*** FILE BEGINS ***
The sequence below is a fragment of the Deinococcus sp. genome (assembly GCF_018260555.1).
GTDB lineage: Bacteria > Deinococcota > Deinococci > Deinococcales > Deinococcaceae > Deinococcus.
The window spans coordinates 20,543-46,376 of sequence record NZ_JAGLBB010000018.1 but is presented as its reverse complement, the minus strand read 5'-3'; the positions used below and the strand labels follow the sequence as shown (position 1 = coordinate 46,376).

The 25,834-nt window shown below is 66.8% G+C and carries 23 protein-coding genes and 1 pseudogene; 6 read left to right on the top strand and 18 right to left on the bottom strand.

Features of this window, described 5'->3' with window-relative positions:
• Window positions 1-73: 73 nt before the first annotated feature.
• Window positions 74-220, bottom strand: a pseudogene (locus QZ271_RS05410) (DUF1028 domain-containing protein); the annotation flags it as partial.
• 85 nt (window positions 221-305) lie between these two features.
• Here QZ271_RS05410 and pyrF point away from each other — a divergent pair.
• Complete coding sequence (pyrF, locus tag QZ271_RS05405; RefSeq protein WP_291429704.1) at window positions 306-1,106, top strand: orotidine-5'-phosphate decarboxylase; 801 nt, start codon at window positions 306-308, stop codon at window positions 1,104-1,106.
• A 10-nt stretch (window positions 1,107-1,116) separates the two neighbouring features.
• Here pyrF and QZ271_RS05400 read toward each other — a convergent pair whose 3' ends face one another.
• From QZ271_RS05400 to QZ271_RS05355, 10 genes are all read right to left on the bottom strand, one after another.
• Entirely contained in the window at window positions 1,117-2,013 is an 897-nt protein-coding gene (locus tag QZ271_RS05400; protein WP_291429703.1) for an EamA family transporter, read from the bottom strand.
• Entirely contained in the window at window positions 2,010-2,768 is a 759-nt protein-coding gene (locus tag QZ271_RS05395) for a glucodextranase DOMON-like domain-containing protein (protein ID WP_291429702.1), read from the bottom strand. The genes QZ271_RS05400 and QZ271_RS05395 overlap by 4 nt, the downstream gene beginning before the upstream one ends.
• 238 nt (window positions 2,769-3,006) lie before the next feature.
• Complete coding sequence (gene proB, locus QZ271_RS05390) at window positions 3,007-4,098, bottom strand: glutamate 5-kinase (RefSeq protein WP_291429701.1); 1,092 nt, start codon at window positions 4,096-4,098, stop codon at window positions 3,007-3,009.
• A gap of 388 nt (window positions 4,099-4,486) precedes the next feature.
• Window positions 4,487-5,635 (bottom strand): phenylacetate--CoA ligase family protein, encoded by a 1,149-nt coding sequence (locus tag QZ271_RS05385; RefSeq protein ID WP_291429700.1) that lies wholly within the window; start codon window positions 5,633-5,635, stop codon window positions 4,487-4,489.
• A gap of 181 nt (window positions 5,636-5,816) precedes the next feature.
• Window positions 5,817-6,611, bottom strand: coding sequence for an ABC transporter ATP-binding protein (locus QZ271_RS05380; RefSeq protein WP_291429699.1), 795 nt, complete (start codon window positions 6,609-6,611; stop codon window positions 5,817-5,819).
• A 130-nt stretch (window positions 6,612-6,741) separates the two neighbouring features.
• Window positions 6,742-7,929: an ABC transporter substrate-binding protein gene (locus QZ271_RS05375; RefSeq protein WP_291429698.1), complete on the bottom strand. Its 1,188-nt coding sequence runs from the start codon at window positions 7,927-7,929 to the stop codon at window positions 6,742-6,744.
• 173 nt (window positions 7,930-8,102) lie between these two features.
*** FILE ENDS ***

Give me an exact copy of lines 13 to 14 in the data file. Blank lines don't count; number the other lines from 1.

• From QZ271_RS05400 to QZ271_RS05355, 10 genes are all read right to left on the bottom strand, one after another.
• Entirely contained in the window at window positions 1,117-2,013 is an 897-nt protein-coding gene (locus tag QZ271_RS05400; protein WP_291429703.1) for an EamA family transporter, read from the bottom strand.